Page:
Building Bridges Between His Interests

Troy Hall speaking at the Honors College commencement ceremony.
As the Honors Outstanding Faculty awardee, Troy Hall spoke at the Honors commencement ceremony in May and will speak during the December celebration as well. Photo by Logan Jackson.

With interests in music and philosophy, Troy Hall explores both passions as affiliate faculty in the University of Missouri Honors College. Hall, who is an instructor of philosophy and percussion faculty in the School of Music, regularly teaches in the Honors Humanities Sequence and lends his expertise each spring semester to the Honors medical ethics discussion group.

With his wide range of teaching duties, Hall interacts with Tigers from multiple degree programs and has built strong relationships with the students he educates. Those efforts led Honors students to nominate him for the Honors Outstanding Faculty award.

“I’ve received a couple teaching awards before, but this this is easily the best award I’ve been given,” Hall said. “It’s exciting to work with Honors students, who have a lot of passion and energy. They love to explore and, like me, they enjoy building bridges between their interests. They push you to be better. Having them honor me in this way is really fantastic.”

Hall has earned the Purple Chalk teaching award and the Green Chalk teaching assistant award from the MU College of Arts and Science student council. Both honors are part of the college’s oldest traditions for recognizing exemplary teachers, advisors and mentors.

As part of the Outstanding Faculty Member distinction, Hall spoke at the May commencement ceremony and will also speak during the December celebration.

“My work with the Honors College has been some of the greatest teaching experiences of my life,” Hall said. “To be able to speak to the graduates was very rewarding.”

Hall found a passion for music at a young age – especially the drums. As his talents grew, he realized that he wanted to pursue music as a profession. A self-taught drummer, Hall got involved with his high school’s band during his sophomore year.

Faculty, staff and students at the Honors College commencement ceremony.
Hall brought the laughs during the May commencement ceremony. Photo by Logan Jackson.

“Once I decided I was serious about pursuing music as a career, I knew I should join band if I wanted a scholarship,” Hall said. “I taught myself to read notes and to play, but I knew I needed some experience within an organized group if I was going to play at the collegiate level. I loved band and got really interested in marching percussion. I also attended jazz camps, where I met some great teachers and was introduced to the University of North Texas, which has one of the premier jazz programs in the country.”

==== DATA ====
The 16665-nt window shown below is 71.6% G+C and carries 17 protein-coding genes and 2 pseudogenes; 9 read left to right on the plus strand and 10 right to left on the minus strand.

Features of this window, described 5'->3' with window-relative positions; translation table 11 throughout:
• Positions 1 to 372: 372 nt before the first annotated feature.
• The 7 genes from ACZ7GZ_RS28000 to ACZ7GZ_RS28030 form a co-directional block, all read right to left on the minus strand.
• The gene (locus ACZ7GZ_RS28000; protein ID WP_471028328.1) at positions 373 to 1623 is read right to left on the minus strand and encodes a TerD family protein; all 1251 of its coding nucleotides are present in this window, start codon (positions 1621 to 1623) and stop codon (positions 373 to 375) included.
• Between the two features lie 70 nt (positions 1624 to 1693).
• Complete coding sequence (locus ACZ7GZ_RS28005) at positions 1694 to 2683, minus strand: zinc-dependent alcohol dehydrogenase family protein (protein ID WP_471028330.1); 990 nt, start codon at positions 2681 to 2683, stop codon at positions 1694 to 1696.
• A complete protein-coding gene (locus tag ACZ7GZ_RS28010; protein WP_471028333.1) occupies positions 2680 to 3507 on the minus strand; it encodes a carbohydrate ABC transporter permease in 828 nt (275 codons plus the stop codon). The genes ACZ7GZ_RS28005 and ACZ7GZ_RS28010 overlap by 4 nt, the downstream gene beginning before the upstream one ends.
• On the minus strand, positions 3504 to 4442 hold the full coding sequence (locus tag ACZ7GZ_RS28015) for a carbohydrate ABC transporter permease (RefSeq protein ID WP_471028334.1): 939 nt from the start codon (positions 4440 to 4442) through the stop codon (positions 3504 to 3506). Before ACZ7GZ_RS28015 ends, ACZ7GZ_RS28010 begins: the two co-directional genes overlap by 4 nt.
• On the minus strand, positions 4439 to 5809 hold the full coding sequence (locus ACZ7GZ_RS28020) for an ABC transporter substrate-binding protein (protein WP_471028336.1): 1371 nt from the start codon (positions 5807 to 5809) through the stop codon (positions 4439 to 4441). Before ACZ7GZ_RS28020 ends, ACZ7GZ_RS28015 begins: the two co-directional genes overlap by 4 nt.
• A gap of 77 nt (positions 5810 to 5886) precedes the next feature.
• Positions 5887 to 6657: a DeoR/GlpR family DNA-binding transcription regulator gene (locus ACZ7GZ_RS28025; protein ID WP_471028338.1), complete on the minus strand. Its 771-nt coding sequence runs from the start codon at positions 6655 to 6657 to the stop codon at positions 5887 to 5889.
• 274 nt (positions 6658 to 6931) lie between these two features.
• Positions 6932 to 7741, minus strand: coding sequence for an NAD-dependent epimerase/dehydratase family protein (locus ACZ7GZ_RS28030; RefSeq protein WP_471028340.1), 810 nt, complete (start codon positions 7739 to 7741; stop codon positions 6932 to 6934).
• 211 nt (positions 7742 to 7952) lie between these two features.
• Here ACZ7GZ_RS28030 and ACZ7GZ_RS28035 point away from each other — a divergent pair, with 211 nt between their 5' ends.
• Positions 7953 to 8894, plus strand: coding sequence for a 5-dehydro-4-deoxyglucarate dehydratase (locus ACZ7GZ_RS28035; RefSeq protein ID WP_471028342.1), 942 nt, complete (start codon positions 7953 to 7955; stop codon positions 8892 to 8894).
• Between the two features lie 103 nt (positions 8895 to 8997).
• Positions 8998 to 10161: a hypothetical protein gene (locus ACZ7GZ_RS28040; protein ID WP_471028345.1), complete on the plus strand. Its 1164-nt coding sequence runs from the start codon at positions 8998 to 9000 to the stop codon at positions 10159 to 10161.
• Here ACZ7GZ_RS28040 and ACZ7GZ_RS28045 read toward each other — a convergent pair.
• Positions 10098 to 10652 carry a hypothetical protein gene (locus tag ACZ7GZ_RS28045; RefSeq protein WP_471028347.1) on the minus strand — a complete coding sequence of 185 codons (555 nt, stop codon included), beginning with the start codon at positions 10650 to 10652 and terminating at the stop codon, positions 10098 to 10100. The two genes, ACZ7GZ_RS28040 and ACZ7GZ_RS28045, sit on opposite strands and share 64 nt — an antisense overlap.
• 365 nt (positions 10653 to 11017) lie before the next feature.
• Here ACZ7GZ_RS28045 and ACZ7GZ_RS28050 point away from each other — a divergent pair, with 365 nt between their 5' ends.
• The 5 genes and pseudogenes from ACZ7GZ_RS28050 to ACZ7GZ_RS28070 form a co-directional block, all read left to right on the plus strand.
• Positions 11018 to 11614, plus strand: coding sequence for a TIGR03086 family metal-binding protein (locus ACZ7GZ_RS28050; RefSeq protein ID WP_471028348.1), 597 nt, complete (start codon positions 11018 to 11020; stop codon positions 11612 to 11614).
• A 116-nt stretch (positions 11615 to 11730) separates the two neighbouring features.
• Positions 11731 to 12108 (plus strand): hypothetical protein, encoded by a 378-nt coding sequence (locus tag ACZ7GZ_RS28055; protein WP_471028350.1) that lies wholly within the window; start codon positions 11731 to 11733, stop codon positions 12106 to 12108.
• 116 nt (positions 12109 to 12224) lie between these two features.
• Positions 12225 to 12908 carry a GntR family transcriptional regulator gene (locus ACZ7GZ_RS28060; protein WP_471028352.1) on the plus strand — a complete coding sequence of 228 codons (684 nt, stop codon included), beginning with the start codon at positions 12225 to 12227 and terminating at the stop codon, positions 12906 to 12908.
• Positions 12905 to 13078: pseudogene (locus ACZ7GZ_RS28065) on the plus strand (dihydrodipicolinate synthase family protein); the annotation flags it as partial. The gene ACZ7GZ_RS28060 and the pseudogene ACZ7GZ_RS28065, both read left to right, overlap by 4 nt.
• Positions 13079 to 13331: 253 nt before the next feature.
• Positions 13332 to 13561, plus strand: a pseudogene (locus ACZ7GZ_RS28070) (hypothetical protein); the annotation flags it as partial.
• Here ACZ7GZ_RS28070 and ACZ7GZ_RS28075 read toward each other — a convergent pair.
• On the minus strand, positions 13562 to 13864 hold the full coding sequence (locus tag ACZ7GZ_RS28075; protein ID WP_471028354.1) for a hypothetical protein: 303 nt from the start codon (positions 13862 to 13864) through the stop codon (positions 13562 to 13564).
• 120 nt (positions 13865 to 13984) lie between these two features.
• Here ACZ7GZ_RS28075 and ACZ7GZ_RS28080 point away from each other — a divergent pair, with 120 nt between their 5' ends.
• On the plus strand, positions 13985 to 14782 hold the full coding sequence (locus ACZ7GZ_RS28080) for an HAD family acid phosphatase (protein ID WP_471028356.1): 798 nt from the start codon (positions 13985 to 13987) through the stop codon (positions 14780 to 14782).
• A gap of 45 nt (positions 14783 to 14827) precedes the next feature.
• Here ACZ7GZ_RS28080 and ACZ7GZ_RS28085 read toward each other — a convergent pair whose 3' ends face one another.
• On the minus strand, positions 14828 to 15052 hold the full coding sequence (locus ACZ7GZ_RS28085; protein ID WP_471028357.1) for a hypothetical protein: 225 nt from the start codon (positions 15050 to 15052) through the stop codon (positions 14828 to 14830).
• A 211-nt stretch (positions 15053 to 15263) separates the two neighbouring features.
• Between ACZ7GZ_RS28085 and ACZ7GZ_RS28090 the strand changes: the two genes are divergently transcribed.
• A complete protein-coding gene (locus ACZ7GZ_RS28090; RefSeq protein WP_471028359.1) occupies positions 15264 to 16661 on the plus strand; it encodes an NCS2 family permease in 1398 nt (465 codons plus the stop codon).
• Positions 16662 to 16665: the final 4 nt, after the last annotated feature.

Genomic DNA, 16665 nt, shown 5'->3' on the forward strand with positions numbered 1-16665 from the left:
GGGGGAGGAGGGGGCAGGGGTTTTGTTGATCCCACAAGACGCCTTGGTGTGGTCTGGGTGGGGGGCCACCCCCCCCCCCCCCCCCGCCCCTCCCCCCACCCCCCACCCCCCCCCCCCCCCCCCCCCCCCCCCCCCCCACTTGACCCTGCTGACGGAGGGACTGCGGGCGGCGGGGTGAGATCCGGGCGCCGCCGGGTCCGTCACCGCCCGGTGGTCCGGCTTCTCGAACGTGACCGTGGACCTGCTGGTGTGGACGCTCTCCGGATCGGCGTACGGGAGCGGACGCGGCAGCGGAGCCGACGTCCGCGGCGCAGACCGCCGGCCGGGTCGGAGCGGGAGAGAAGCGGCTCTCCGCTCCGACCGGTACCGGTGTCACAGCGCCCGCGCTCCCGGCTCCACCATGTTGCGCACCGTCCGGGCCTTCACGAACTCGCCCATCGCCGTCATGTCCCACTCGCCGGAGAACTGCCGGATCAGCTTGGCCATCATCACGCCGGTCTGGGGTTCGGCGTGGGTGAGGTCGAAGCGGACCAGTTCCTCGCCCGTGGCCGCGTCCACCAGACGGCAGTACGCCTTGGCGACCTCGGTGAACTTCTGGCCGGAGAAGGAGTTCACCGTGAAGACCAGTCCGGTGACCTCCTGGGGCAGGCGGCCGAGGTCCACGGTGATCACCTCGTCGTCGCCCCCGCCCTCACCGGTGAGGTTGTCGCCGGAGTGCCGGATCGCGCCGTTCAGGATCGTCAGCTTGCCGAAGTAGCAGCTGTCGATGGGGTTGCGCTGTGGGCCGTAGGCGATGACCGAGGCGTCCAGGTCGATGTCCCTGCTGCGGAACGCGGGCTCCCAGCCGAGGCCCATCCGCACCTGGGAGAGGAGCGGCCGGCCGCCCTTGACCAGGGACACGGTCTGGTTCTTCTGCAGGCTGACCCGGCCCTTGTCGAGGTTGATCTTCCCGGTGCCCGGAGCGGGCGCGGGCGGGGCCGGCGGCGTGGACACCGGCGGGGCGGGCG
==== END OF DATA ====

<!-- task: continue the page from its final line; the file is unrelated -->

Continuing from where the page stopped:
Hall was able to eventually audition and secure a scholarship to North Texas, where he played snare as section leader of the university’s 13-time international champion drumline. He also performed as a snare drummer with the Phantom Regiment Drum and Bugle Corps, as well as with the undefeated 1994 DCI World Champion Blue Devils, winners of the Fred Sanford High Percussion Award. Hall regularly judges DCI competitions as well as music and percussion festivals around the country.

While music was still his passion at North Texas, Hall did find himself needing an outlet from the constant competitive nature of his art.

“The summer I spent with the Blue Devils, I overheard quite a few conversations about philosophy, which were really intriguing,” Hall said. “I figured I would take an intro course when I got back to North Texas. I did that and then started to take more. I really couldn’t get enough of it. Pretty soon, I declared a double major. Philosophy was challenging but it was a perfect mix with my music major.”

After graduating from North Texas, Hall went on to receive a Master of Music degree in jazz performance studies at the University of New Orleans. While there, he became an inaugural member of the Louis Armstrong Foundation Quartet at the university. He worked with world-renowned musicians during his time in New Orleans.

Hall eventually found his way to Columbia where he began teaching drumline, logic and ethics at several surrounding universities and finished a Ph.D. in philosophy at Mizzou. He was able to stick around in the philosophy department at MU as a visiting professor after passing his dissertation in 2018. He then moved into an instructor role and got connected with the School of Music and the Honors College. Beginning in fall 2024, Hall will be the philosophy department’s first assistant teaching professor of philosophy.

“It was a huge honor to be recommended to teach in the Humanities Sequence,” Hall said. “When Dr. (Rachel) Harper showed me the syllabus, it looked like my perfect wish list of topics I would like to teach. Every semester has been like that as we get to teach the best of music, philosophy, literature and art. For someone with interest like mine, there’s no better fit.”